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Theoretical Migration Estimation of Acetaldehyde and Butyraldehyde from Polyethylene Terephthalate (PET) into Fermented Food Simulants
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 Title & Authors
Theoretical Migration Estimation of Acetaldehyde and Butyraldehyde from Polyethylene Terephthalate (PET) into Fermented Food Simulants
Lee, Daeun; Jeon, Hyunpyo; Kim, Sanghun;
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 Abstract
Objectives: Materials coming into contact with food may result in the migration of chemical substances into the food. To protect consumers from exposure, Regulation (EU) No. 10/2011 specifies the use of standard migration tests. Polyethylene terephthalate (PET), widely used for food packaging materials, has drawn the attention of researchers because unwanted migration of PET into food might occur when consumers reuse packaging material. The aim of this study was to predict and develop a migration model for two components, acetaldehyde and butyraldehyde in PET, into food simulants under conditions of changing pH and solvents, such as those observed in fermented foods like kimchi or sauerkraut. Methods: Using a migration model based on Fick's second law of diffusion in one dimension, the migration of acetaldehyde and butyraldehyde from PET into a simulant of fermented food at over 10 days was evaluated. The simulant for fermented food was modelled as 10% ethanol for three days, followed by 3% acetic acid for seven days. Results: The migration of acetaldehyde into the 10% ethanol was 0.36 times that of a simulated fermented food system, while that of butyraldehyde was 1.34 times greater. These results may have been influenced by the chemical interactions among the migrants, polymers and simulants, as well as by the solubilities of the migrants in polymers and simulants. Conclusion: Because food simulants have a limited capacity to mimic real food systems under the current migration model, an appropriate simulant and migration test should be considered in the case of increasing acidity. Furthermore, since the accuracy of the worst-case estimation of migration predicted by the current model is severely limited under changing food conditions, food simulants and their interactions should be further investigated with respect to conservative migration modelling.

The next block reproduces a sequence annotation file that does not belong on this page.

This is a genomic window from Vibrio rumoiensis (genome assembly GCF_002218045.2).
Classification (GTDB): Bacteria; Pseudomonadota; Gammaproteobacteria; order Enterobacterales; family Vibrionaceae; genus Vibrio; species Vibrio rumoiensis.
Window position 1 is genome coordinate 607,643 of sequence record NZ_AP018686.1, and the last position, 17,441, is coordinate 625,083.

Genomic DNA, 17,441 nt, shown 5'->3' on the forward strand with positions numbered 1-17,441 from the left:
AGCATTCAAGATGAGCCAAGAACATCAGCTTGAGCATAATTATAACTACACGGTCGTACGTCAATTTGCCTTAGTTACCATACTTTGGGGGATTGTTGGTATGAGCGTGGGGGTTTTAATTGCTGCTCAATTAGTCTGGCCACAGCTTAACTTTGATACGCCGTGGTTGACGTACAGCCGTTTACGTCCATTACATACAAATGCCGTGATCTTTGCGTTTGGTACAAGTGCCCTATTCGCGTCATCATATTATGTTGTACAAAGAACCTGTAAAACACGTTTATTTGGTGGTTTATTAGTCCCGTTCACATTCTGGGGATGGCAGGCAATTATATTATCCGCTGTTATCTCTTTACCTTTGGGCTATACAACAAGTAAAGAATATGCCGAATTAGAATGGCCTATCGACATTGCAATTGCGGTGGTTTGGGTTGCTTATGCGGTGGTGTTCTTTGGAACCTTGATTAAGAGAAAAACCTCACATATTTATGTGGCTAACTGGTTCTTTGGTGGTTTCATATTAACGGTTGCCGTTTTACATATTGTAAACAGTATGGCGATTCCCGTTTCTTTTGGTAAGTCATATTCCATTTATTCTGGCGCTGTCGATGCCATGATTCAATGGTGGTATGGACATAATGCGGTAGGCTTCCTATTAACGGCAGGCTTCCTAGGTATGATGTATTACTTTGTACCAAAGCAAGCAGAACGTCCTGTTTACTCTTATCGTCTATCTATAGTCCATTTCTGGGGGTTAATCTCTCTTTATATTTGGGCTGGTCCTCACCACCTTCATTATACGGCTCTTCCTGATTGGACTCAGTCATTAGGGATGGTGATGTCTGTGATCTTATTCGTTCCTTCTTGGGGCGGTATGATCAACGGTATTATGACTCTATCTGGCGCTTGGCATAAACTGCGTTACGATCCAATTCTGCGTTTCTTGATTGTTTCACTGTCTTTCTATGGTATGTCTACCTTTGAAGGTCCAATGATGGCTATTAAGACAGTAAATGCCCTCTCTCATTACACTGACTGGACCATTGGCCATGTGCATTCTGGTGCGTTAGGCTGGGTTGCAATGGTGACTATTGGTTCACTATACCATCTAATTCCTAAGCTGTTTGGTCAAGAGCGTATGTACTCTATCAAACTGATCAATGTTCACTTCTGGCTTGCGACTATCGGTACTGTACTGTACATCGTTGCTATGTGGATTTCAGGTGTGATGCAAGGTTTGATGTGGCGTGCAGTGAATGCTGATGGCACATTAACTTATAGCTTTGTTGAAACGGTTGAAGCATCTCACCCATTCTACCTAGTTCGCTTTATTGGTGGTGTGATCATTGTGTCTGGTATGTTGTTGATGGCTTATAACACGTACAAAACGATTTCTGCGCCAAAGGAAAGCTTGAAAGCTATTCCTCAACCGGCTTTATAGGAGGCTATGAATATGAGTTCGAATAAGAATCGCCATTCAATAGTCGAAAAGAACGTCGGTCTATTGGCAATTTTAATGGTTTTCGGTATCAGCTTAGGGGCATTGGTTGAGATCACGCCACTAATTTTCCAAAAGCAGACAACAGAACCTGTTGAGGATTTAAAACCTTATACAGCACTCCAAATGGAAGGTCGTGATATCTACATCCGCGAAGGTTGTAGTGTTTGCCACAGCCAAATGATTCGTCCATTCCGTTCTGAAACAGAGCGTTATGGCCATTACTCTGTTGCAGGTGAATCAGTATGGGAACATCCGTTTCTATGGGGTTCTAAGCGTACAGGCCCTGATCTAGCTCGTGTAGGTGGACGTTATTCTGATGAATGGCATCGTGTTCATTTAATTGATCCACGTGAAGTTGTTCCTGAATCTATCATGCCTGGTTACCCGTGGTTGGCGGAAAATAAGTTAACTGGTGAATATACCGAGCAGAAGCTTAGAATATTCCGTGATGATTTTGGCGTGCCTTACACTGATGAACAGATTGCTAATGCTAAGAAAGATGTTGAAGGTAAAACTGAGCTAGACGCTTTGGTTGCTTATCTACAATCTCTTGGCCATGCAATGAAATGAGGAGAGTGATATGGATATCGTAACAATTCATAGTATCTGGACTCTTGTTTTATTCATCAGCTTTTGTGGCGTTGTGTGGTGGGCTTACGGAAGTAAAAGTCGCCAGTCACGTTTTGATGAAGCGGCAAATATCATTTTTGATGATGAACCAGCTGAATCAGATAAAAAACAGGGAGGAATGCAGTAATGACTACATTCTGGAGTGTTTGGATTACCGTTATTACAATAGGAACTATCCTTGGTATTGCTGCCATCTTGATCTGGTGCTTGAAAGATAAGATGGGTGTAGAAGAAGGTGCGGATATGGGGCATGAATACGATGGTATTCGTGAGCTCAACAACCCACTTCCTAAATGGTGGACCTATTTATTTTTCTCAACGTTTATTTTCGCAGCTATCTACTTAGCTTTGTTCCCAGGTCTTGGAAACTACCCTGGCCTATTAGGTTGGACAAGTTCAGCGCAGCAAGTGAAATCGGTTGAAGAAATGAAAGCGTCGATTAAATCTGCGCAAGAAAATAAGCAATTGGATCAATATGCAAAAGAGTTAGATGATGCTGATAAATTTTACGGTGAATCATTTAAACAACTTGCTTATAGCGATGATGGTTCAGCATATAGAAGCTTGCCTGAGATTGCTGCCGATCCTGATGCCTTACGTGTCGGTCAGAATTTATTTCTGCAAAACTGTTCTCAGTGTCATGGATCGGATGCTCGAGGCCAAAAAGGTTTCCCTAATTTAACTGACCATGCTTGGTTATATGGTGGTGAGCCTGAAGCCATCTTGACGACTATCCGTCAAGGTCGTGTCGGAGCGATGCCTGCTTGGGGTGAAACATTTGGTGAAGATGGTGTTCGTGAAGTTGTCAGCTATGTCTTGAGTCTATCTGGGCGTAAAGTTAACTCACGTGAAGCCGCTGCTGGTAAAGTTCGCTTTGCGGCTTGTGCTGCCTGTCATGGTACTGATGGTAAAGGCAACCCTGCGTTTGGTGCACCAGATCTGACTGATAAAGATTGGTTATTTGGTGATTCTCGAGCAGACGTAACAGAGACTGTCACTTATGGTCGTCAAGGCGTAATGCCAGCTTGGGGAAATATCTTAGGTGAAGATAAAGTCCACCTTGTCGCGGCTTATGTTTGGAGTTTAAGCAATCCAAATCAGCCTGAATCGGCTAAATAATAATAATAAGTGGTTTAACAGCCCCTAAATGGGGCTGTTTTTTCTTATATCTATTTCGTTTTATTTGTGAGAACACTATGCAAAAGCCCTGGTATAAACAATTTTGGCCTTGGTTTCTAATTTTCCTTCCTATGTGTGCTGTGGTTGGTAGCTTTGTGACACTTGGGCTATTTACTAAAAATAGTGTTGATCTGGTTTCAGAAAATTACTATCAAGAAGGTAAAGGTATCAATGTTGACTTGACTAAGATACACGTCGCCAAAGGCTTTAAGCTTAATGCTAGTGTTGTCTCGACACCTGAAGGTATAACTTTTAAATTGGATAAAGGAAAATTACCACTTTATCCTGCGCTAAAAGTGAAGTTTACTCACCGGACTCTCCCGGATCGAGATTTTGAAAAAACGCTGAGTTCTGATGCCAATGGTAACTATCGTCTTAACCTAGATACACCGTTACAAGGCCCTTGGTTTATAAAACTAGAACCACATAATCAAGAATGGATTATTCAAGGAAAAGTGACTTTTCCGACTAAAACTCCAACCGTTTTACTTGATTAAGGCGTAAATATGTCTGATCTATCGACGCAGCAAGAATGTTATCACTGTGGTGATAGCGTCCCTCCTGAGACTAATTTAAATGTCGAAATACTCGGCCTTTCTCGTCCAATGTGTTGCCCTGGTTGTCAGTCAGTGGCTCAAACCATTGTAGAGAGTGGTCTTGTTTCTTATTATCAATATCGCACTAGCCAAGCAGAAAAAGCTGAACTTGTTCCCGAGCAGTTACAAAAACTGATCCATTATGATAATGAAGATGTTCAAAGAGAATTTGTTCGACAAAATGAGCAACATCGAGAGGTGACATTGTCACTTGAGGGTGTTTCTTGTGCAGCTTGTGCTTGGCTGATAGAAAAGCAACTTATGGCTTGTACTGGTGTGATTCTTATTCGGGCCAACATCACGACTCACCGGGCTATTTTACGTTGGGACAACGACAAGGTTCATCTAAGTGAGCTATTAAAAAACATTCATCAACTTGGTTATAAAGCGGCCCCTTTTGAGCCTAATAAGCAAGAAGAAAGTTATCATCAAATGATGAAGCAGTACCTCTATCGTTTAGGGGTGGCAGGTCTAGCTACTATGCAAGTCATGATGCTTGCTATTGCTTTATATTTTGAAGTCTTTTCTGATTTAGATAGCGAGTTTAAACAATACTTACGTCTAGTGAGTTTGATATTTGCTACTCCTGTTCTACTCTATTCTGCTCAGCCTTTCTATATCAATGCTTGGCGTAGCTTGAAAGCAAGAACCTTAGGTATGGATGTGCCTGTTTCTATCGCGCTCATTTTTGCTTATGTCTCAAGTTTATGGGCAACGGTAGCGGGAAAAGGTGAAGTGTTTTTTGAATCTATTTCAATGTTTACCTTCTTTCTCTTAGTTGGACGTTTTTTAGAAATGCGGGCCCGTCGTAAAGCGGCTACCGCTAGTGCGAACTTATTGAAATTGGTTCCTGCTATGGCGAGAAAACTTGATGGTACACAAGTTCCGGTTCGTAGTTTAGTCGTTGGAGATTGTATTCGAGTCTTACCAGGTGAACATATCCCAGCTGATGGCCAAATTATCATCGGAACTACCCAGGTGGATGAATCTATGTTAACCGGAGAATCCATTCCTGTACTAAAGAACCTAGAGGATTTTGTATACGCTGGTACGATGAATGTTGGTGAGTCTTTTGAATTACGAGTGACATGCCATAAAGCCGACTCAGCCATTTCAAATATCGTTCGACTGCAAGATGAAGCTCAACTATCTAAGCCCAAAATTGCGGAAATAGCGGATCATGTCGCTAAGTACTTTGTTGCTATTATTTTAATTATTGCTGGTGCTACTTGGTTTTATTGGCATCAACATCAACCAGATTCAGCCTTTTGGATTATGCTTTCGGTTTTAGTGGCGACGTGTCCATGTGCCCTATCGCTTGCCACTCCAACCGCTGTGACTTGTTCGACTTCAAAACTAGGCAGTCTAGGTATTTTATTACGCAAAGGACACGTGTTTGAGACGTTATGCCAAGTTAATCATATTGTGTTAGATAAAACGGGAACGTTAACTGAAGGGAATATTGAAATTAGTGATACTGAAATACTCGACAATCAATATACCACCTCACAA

Keywords
Food simulants;migration;partition coefficients;polyethylene terephthalate (PET);simulant for fermented food (SfF);
 Language
English
 Cited by
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